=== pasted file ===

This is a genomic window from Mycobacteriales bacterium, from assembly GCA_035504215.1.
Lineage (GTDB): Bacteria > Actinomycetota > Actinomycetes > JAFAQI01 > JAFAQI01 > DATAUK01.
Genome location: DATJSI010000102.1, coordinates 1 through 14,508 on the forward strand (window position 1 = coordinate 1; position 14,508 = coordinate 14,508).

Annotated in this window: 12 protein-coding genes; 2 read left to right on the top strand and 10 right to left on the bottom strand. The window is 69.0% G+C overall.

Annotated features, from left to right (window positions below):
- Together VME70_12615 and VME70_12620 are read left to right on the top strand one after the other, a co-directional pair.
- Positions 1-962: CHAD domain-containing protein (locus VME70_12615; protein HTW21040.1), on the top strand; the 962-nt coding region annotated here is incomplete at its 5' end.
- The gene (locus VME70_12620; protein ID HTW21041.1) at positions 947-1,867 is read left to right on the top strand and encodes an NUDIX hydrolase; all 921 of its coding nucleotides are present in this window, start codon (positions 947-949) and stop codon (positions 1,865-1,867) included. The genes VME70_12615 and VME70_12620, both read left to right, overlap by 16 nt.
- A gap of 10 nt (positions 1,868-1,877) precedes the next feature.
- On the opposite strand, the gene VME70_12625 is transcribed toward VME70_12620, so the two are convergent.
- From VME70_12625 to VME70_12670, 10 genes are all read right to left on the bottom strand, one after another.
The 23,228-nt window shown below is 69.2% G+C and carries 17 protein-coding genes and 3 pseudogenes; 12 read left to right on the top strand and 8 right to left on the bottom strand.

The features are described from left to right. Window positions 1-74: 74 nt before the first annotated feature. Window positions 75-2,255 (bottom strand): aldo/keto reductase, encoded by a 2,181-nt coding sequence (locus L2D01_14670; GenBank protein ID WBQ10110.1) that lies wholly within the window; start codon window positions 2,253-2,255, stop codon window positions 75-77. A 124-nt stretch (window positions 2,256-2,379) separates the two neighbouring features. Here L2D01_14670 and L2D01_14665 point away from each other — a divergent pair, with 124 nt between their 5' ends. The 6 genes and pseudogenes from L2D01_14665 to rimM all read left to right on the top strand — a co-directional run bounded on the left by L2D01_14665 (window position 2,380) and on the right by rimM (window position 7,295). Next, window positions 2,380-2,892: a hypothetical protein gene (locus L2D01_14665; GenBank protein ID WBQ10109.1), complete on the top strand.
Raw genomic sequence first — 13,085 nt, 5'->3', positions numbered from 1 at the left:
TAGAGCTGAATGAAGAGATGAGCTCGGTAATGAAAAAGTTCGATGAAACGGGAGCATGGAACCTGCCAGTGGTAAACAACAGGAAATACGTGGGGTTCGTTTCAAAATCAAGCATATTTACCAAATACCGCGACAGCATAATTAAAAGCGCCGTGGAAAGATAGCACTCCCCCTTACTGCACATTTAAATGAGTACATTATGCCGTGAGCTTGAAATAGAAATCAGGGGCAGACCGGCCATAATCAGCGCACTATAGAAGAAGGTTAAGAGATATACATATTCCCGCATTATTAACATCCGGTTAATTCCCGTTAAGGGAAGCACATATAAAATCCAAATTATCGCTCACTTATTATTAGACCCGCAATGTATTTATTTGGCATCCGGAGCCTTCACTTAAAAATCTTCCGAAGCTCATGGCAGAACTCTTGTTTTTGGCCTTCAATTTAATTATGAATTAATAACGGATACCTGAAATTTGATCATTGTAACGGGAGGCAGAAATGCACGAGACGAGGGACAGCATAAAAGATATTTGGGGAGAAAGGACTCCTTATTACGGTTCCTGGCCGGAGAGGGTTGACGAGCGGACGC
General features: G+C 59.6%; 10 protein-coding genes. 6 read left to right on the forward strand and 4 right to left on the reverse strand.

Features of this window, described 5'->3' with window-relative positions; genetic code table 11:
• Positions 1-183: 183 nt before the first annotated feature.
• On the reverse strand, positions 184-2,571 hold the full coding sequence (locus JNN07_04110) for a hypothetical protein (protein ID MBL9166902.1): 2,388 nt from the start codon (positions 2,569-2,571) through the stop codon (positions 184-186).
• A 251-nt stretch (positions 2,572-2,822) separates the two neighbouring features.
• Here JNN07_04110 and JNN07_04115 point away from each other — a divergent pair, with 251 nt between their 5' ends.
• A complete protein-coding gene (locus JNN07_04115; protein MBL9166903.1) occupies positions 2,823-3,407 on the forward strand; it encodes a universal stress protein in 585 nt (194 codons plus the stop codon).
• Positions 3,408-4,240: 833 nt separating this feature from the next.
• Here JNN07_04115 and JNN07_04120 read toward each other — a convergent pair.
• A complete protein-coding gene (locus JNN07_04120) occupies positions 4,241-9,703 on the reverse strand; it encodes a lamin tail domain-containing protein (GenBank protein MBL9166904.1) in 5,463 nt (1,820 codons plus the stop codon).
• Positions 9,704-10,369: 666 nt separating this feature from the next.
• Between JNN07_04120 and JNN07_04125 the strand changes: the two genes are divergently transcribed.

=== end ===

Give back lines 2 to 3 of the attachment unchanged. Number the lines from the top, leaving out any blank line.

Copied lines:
Lineage (GTDB): Bacteria > Actinomycetota > Actinomycetes > JAFAQI01 > JAFAQI01 > DATAUK01.
Genome location: DATJSI010000102.1, coordinates 1 through 14,508 on the forward strand (window position 1 = coordinate 1; position 14,508 = coordinate 14,508).